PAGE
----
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6.1: Mobility of Pi Electrons and Unshared Electron Pairs

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    Now that we understand the difference between sigma and pi electrons, we remember that the pi bond is made up of loosely held electrons that form a diffuse cloud which can be easily distorted. This can be illustrated by comparing two types of double bonds, one polar and one nonpolar. The C=C double bond on the left below is nonpolar. Therefore the pi electrons occupy a relatively symmetric molecular orbital that’s evenly distributed (shared) over the two carbon atoms. The C=O double bond, on the other hand, is polar due to the higher electronegativity of oxygen. The pi cloud is distorted in a way that results in higher electron density around oxygen compared to carbon. Both atoms still share electrons, but the electrons spend more time around oxygen. The drawing on the right tries to illustrate that concept.


    Using simple Lewis formulas, or even line-angle formulas, we can also draw some representations of the two cases above, as follows.


    The dynamic nature of pi electrons can be further illustrated with the use of arrows, as indicated below for the polar C=O bond:


    The CURVED ARROW FORMALISM is a convention used to represent the movement of electrons in molecules and reactions according to certain rules. We’ll study those rules in some detail. For now, we keep a few things in mind:

    a) Curved arrows always represent the movement of electrons, not atoms.

    b) Electrons always move towards more electronegative atoms or towards positive charges.

    We notice that the two structures shown above as a result of “pushing electrons” towards the oxygen are RESONANCE STRUCTURES. That is to say, they are both valid Lewis representations of the same species. The actual species is therefore a hybrid of the two structures. We conclude that:

    Curved arrows can be used to arrive from one resonance structure to another by following certain rules.

    Just like pi electrons have a certain degree of mobility due to the diffuse nature of pi molecular orbitals, unshared electron pairs can also be moved with relative ease because they are not engaged in bonding. No bonds have to be broken to move those electrons. As a result, we keep in mind the following principle:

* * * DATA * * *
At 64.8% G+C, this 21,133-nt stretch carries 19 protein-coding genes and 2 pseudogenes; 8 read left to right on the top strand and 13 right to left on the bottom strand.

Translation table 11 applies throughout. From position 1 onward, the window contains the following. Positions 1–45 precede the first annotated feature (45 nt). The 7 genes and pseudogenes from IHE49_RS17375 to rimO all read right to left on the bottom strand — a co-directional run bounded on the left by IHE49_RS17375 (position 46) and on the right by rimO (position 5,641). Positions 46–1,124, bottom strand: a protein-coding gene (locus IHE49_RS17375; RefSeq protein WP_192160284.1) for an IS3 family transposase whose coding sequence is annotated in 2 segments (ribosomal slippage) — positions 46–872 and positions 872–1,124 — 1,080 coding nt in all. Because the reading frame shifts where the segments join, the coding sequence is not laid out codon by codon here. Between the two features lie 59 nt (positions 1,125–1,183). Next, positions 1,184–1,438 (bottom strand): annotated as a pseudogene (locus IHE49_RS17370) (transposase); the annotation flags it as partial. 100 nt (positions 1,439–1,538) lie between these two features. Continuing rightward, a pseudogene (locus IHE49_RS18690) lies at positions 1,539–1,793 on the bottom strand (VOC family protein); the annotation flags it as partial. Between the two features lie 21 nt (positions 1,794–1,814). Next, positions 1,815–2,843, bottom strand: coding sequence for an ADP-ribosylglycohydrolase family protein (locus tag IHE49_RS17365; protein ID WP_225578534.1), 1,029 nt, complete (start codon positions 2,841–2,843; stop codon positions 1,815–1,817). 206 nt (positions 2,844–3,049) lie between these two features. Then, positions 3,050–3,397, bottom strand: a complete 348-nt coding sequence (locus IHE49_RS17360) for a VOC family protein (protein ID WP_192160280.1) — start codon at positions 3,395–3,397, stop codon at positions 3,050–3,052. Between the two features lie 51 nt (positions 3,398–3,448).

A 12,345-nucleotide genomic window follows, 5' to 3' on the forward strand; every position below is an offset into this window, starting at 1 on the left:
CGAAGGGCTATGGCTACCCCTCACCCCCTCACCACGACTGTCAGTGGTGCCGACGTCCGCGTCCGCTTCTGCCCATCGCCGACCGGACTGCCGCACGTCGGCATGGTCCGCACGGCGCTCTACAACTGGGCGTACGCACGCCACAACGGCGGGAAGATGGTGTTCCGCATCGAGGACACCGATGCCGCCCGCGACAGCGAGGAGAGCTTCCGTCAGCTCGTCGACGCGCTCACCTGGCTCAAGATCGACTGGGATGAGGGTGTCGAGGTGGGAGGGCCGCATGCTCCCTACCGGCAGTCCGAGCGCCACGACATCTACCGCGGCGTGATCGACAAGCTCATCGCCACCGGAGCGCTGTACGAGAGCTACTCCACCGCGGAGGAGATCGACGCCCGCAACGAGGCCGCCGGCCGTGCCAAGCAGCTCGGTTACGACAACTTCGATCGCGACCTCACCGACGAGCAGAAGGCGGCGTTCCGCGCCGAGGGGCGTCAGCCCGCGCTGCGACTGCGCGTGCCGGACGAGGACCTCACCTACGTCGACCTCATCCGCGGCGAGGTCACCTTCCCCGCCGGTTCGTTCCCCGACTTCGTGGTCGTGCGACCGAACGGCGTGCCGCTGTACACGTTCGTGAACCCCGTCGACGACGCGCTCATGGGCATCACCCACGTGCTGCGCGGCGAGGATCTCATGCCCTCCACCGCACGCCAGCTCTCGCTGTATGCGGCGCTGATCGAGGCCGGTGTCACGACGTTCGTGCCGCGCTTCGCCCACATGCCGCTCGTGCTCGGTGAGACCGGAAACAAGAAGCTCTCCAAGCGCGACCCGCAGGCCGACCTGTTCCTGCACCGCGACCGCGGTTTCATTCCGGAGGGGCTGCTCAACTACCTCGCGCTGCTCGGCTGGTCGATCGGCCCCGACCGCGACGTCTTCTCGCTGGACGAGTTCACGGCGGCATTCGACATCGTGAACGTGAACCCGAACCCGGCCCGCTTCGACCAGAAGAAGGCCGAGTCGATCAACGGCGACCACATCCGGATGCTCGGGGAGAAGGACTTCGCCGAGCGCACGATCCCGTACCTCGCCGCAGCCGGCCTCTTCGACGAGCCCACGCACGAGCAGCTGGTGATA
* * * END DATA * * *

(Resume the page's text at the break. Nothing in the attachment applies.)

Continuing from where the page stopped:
Curved arrows usually originate with pi electrons or unshared electron pairs, and point towards more electronegative atoms, or towards partial or full positive charges.

    Going back to the two resonance structures shown before, we can use the curved arrow formalism either to arrive from structure I to structure II, or vice versa.


    In case A, the arrow originates with pi electrons, which move towards the more electronegative oxygen. In case B, the arrow originates with one of the unshared electron pairs, which moves towards the positive charge on carbon. We further notice that pi electrons from one structure can become unshared electrons in another, and vice versa. We’ll look at additional guidelines for how to use mobile electrons later.

    Finally, in addition to the above, we notice that the oxygen atom, for example, is sp2 hybridized (trigonal planar) in structure I, but sp3 hybridized (tetrahedral) in structure II. So, which one is it? Again, what we are talking about is the real species. The real species is a hybrid that contains contributions from both resonance structures. In this particular case, the best we can do for now is issue a qualitative statement: since structure I is the major contributor to the hybrid, we can say that the oxygen atom in the actual species is mostly trigonal planar because it has greater sp2 character, but it still has some tetrahedral character due to the minor contribution from structure II. We’ll explore and expand on this concept in a variety of contexts throughout the course.

    What about sigma electrons, that is to say those forming part of single bonds? These bonds represent the “glue” that holds the atoms together and are a lot more difficult to disrupt. As a result, they are not as mobile as pi electrons or unshared electrons, and are therefore rarely moved. There are however some exceptions, notably with highly polar bonds, such as in the case of HCl illustrated below. We will not encounter such situations very frequently.


    This representation better conveys the idea that the H–Cl bond is highly polar.

    This page titled 6.1: Mobility of Pi Electrons and Unshared Electron Pairs is shared under a not declared license and was authored, remixed, and/or curated by Sergio Cortes.

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